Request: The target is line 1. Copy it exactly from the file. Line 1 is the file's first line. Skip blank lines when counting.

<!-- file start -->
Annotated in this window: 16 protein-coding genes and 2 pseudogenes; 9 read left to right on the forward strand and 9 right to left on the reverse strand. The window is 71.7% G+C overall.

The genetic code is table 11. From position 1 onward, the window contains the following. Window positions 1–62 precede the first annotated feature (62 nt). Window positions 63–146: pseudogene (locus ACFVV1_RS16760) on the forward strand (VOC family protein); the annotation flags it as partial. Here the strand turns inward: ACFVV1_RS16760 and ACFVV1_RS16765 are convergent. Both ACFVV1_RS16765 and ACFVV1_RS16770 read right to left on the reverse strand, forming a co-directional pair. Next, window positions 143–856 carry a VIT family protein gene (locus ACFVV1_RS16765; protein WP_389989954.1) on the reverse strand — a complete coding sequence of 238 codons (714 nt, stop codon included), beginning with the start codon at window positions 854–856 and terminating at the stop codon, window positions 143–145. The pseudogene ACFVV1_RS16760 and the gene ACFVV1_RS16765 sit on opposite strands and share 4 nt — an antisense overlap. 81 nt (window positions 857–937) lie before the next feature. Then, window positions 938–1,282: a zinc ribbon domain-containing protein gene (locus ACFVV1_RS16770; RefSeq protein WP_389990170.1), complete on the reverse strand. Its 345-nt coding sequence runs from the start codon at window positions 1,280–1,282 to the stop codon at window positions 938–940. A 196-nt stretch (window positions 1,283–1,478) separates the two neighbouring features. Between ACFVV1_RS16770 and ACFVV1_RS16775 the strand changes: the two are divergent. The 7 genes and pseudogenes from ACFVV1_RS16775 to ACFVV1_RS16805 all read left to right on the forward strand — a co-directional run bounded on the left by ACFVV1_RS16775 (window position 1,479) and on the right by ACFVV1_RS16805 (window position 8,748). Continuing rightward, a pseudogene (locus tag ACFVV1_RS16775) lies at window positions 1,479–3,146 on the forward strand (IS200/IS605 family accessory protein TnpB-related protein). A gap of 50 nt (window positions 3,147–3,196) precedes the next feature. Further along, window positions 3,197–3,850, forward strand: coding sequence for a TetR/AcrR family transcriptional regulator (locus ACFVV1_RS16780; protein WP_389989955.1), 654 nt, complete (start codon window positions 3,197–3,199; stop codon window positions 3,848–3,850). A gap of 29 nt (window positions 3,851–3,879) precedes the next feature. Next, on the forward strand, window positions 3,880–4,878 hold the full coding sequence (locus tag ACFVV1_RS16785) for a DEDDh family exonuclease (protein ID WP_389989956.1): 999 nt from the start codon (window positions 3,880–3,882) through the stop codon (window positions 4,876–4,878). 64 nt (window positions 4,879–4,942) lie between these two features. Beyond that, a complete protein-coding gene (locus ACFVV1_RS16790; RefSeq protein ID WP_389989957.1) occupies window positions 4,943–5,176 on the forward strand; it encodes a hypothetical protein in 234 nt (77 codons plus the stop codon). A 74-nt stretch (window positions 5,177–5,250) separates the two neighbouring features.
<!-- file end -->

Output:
Annotated in this window: 16 protein-coding genes and 2 pseudogenes; 9 read left to right on the forward strand and 9 right to left on the reverse strand. The window is 71.7% G+C overall.